Dr. Barry Friedberg is an anesthesiologist practicing in Newport Beach, CA. Dr. Friedberg ensures the safety of patients who are about to undergo surgery. Anestesiologists specialize in general anesthesia, which will (put the patient to sleep), sedation, which will calm the patient or make him or her unaware of the situation,... more
Many people have anesthesia fears. They want to know "How does my anesthesiologist know how much to give me? How do I avoid getting too much?"
Before the brain monitor, anesthesiologists relied on changes in heart rate and blood pressure. But this is information from the bottom of your brain. Anesthetics affect the part behind your forehead. The number from your forehead tells the anesthesiologist how your brain is responding to medication like propofol. This number means you can control your individualized dose based entirely upon your specific needs.
Brain monitors are found in 75% of US hospitals, yet only used 25% of the time. The cost of the brain monitor sensor is not greater than most hospitals charge for 2 Tylenol. The brain monitor scale is 0-100. The lower the number, the more ‘asleep’ you are. Neither the cost nor the difficulty of use are serious obstacles to having your anesthesiologist use the best available technology to prevent anesthesia over medication.
A scientific 2009 study showed 16 million of the 40 million American patients (40%) having major surgery under anesthesia receive too much every year, resulting in postoperative brain fog.
American patients do not routinely receive anesthesia with a brain monitor. The goal of my nonprofit, Goldilocks Anesthesia Foundation, is making brain monitoring a standard of care for major surgery under anesthesia.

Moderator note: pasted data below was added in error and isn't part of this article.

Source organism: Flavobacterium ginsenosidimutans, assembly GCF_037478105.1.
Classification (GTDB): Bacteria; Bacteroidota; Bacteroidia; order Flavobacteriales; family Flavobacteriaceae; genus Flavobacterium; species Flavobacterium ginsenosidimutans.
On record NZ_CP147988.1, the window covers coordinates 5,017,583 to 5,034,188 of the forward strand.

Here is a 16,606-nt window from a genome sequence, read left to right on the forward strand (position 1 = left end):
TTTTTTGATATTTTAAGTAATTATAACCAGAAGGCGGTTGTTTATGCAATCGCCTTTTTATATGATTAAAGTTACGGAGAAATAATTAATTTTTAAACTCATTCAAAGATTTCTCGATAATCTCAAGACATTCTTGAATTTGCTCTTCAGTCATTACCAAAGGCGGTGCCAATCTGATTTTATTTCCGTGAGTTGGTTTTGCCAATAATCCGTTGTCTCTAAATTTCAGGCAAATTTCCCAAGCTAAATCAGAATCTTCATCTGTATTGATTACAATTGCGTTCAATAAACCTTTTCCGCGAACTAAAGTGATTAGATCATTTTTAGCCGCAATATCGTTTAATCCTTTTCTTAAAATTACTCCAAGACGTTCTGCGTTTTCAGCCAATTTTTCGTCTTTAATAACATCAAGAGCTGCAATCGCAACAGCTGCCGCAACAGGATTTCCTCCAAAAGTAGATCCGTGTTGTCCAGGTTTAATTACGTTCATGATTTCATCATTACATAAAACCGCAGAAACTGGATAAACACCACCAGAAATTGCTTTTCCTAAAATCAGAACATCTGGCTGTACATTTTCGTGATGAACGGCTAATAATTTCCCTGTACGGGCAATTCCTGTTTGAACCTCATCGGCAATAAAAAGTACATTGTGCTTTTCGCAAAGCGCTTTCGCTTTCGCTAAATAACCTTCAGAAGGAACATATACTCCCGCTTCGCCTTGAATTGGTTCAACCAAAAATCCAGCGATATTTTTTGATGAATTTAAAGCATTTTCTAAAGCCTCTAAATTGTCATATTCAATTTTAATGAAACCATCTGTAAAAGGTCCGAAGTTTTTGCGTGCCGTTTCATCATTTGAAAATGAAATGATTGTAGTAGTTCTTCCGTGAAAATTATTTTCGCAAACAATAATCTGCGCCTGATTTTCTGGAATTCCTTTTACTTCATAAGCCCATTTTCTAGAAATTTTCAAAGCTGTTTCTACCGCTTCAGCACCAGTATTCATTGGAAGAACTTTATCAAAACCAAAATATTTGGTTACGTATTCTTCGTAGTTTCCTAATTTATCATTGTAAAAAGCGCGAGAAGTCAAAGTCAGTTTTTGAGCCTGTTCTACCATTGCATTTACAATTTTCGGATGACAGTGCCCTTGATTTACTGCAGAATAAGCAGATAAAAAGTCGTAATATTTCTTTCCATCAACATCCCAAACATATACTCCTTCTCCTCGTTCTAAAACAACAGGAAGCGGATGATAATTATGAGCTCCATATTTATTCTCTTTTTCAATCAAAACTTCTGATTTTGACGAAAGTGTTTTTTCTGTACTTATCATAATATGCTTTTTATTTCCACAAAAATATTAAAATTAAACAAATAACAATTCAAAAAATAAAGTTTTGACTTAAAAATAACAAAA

When patients ask to have a brain monitor, they get often push back like “We don’t need that.” Your best response should be, “I have to live with the long-term consequences of your short-term care. Please use one.” Although challenging, patients should make this request before they are lying on a gurney to take them into surgery.
Why is routine brain monitoring, the best available 21st century technology to prevent over medication, still not widely used?
In 2000, I published a statistically significant 30% reduction in drug use when a brain monitor was used compared to not having one. Drug companies want to sell more, not less, drugs. Drug companies also provide substantial financial support (money) to the National Anesthesia Society. There appears to be a conflict of interest between you the patient, the drug companies, and the National Anesthesia Society.
Please read more in Getting Over Going Under, 5 Things You MUST Know Before Anesthesia at goldilocksfoundation.org. This book is written in non-technical language for the public. There are no ‘donation’ or ‘email requested’ buttons either to access the site or download the book.
Please help create the same force for change that got fathers into delivery rooms to witness their children being born: public demand. Feel free to also share the book with your friends and family members, especially those over 50 for whom too much anesthesia can be very bad.
In 1997, Dr. Friedberg became the first anesthesiologist in Orange County, CA, to begin routinely monitoring his patients with a brain activity monitor, adding a significant refinement to PK anesthesia. Many anesthesiologists expressed similar skepticism about brain activity monitoring that they had expressed nearly 20 years earlier about the Dinamap.